Originally created 02/05/01

Despite pink slips, job outlook still rosy



Having read "the writing on the wall" at his startup dot-com, Brian Geoghegan hustled to a pink-slip party, where 10 Denver-area recruiters paid $1,000 apiece to meet 200 job applicants while other high-tech firms found themselves wait-listed.

"We have jobs to fill," says Donna Crafton of party sponsor LH3, who adds, "It's a fallacy there aren't jobs."

If the dot-com shake-out has made pink-slip parties the New Economy's place to see and be seen, the Old Economy is sending its share of pink slips, too: DaimlerChrysler and Xerox this week joined a parade of blue-chip firms such as AOL Time Warner, Lucent, WorldCom and Motorola to announce mass layoffs in the last month.

Yet despite layoff announcements, joblessness continues to be near 30-year lows: Friday's report that joblessness ticked up to 4.2 percent in January also carried the news the economy created 268,000 net new jobs last month.

A second Labor Department report finds that mass layoffs of 50 or more employees jumped 54 percent the last three months of 2000, but it also noted:

- Almost half the downsizing came in manufacturing.

- California, with its rolling blackouts and energy woes, accounted for more than a fifth of all layoffs.

The message for the jobless or the job insecure? You are where you work.

Layoffs happening now are happening for a variety of reasons, including dot-com shakeouts, mergers and bad business judgments, experts say. If your employer is on shaky ground for whatever reason, better to know it now than later.

As economist Diane Swonk surveys the landscape for Chicago's Bank One, she sees an employment scene that reflects an economy that's slowed but isn't in recession.

Consumers splurged for years on cars and refrigerators and furniture and now have shifted to spending on vacations, recreation and personal services, she says: "People are buying back their free time," a fact that's reflected in the surge in construction and service jobs in January that more than offset the 65,000-job loss in manufacturing.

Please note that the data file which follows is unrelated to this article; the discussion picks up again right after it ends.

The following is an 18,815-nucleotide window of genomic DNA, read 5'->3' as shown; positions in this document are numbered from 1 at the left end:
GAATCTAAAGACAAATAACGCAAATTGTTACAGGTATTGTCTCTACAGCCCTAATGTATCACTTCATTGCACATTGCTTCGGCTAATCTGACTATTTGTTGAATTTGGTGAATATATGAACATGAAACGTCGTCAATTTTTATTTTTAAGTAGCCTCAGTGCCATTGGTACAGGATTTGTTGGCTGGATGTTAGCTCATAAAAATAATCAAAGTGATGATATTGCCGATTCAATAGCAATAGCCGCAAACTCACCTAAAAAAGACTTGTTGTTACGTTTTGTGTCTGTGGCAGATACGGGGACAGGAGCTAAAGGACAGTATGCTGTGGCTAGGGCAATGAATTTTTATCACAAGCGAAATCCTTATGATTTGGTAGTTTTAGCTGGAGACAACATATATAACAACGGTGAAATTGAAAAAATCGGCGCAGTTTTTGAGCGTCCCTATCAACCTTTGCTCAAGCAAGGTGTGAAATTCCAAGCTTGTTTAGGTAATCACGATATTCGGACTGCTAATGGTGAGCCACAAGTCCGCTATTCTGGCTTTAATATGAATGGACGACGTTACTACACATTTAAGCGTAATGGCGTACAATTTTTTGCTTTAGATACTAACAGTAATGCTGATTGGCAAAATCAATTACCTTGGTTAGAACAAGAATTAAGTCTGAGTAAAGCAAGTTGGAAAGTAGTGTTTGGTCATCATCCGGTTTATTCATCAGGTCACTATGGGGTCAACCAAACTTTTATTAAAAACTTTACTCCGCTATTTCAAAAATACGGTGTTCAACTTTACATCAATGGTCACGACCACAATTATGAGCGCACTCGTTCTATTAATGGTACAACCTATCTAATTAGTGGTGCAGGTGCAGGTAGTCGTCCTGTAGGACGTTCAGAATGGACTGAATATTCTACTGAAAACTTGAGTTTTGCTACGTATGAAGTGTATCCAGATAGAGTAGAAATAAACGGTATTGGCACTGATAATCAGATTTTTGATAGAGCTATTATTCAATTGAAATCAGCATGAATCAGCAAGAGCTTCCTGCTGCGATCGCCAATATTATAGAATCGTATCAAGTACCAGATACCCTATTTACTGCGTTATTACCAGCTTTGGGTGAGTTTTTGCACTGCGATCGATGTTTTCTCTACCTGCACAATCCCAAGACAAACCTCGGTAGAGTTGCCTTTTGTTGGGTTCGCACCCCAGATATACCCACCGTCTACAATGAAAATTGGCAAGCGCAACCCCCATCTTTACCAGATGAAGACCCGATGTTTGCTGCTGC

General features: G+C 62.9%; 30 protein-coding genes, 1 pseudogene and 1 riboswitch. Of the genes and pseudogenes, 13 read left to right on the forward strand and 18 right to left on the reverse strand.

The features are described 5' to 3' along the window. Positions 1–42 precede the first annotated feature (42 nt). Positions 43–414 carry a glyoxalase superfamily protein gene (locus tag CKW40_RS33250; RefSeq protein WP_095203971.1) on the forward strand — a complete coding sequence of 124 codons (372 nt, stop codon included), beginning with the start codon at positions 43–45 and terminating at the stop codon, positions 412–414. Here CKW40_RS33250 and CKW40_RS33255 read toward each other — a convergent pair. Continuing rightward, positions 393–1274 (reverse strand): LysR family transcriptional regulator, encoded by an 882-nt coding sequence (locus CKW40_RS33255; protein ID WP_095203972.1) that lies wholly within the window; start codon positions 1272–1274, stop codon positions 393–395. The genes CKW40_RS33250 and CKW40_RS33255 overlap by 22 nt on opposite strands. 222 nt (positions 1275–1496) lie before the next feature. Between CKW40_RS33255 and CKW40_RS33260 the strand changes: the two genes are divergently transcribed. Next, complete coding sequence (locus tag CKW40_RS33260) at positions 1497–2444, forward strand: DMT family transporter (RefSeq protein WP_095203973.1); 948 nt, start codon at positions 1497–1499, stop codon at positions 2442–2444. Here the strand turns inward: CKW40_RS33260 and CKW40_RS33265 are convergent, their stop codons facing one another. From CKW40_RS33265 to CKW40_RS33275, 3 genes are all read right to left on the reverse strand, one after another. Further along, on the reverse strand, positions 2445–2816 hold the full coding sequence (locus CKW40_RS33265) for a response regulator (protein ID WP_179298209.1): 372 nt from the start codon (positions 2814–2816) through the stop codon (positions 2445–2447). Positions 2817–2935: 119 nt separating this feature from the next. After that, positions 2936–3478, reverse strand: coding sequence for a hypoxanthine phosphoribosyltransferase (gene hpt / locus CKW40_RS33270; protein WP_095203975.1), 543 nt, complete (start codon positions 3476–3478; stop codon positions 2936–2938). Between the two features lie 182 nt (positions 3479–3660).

Car makers, manufacturers of household goods and others, however, should start seeing inventories fall and production pressures rise, with the Federal Reserve's full percentage point cut in interest rates the last month making its way to car and consumer loans, mortgage and business borrowing.

"Layoffs hurt if you're the one laid off, but scary layoff headlines, like loose recession talk, risk becoming self-fulfilling prophecies," says commerce professor Ellen Whitener of the University of Virginia. "If you have layoffs hanging over people's heads ad infinitum, the negative effect on worker morale can cut productivity as surely as layoffs do."

She adds that young, skilled high-tech workers have reason for hope should they get pink-slipped, but it's a different story for less skilled senior workers like those laid off by furniture factories being shuttered in North Carolina, where "industry towns are highly dependent on a few plants" and families who've spent generations working there can't easily afford to pack up and go.

Some employers have taken to pre-emptive layoffs to placate Wall Street, which is still hungry for spectacular 20-percent-a-year earnings growth enjoyed in the 1990s.

The upshot, says job placement expert John Challenger of Challenger, Gray & Christmas, is that businesses have moved to "just-in-time employment" policies, hiring workers for specific projects and firing them if business doesn't come through.

Challenger reports U.S. employers passed out 133,713 pink slips in December, the most since the firm started charting layoffs in 1993, and expects January layoff totals to top that as a sign of the slowing economy.

Slowdown or not, 33-year-old Denver job hunter Geoghegan is bullish about his job prospects after quitting one dot-com before layoffs came down.

"It was my first startup experience, and it was a great opportunity," he says. "Even though it didn't work out, I am looking forward to doing it again."